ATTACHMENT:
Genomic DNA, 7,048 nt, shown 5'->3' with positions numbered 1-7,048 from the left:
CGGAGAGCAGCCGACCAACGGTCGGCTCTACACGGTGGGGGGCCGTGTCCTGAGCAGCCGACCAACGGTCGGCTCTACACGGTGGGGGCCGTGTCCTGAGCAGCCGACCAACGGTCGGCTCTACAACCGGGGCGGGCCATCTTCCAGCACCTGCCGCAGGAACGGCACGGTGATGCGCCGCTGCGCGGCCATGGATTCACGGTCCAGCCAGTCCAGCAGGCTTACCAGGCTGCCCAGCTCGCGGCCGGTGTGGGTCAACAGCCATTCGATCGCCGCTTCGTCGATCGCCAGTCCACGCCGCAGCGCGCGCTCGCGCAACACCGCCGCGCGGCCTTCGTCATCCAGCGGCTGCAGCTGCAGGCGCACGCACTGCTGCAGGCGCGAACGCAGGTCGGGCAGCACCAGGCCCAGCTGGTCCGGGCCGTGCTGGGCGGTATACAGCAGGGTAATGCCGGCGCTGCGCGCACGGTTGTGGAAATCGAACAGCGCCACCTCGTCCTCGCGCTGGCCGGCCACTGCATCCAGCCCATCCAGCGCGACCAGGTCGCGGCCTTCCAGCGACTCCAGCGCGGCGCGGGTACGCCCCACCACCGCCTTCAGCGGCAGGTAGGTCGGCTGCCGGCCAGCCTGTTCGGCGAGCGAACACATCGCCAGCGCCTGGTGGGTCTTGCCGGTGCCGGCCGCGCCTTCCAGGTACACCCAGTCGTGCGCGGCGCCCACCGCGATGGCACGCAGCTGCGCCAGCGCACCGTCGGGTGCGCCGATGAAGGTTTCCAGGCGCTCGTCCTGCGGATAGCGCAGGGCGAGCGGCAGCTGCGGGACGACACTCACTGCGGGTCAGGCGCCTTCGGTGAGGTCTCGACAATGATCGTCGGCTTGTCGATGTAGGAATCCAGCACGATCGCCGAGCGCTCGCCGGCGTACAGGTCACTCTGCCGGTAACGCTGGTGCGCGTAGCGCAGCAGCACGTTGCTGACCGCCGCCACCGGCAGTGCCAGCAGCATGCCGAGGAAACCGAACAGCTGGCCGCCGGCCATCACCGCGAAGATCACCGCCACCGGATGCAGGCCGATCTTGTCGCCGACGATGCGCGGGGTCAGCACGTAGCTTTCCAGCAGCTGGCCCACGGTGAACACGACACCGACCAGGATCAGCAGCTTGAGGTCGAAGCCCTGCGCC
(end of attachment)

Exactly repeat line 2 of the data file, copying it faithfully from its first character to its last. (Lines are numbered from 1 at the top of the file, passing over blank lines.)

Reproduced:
CGGAGAGCAGCCGACCAACGGTCGGCTCTACACGGTGGGGGGCCGTGTCCTGAGCAGCCGACCAACGGTCGGCTCTACACGGTGGGGGCCGTGTCCTGAGCAGCCGACCAACGGTCGGCTCTACAACCGGGGCGGGCCATCTTCCAGCACCTGCCGCAGGAACGGCACGGTGATGCGCCGCTGCGCGGCCATGGATTCACGGTCCAGCCAGTCCAGCAGGCTTACCAGGCTGCCCAGCTCGCGGCCGGTGTGGGTCAACAGCCATTCGATCGCCGCTTCGTCGATCGCCAGTCCACGCCGCAGCGCGCGCTCGCGCAACACCGCCGCGCGGCCTTCGTCATCCAGCGGCTGCAGCTGCAGGCGCACGCACTGCTGCAGGCGCGAACGCAGGTCGGGCAGCACCAGGCCCAGCTGGTCCGGGCCGTGCTGGGCGGTATACAGCAGGGTAATGCCGGCGCTGCGCGCACGGTTGTGGAAATCGAACAGCGCCACCTCGTCCTCGCGCTGGCCGGCCACTGCATCCAGCCCATCCAGCGCGACCAGGTCGCGGCCTTCCAGCGACTCCAGCGCGGCGCGGGTACGCCCCACCACCGCCTTCAGCGGCAGGTAGGTCGGCTGCCGGCCAGCCTGTTCGGCGAGCGAACACATCGCCAGCGCCTGGTGGGTCTTGCCGGTGCCGGCCGCGCCTTCCAGGTACACCCAGTCGTGCGCGGCGCCCACCGCGATGGCACGCAGCTGCGCCAGCGCACCGTCGGGTGCGCCGATGAAGGTTTCCAGGCGCTCGTCCTGCGGATAGCGCAGGGCGAGCGGCAGCTGCGGGACGACACTCACTGCGGGTCAGGCGCCTTCGGTGAGGTCTCGACAATGATCGTCGGCTTGTCGATGTAGGAATCCAGCACGATCGCCGAGCGCTCGCCGGCGTACAGGTCACTCTGCCGGTAACGCTGGTGCGCGTAGCGCAGCAGCACGTTGCTGACCGCCGCCACCGGCAGTGCCAGCAGCATGCCGAGGAAACCGAACAGCTGGCCGCCGGCCATCACCGCGAAGATCACCGCCACCGGATGCAGGCCGATCTTGTCGCCGACGATGCGCGGGGTCAGCACGTAGCTTTCCAGCAGCTGGCCCACGGTGAACACGACACCGACCAGGATCAGCAGCTTGAGGTCGAAGCCCTGCGCC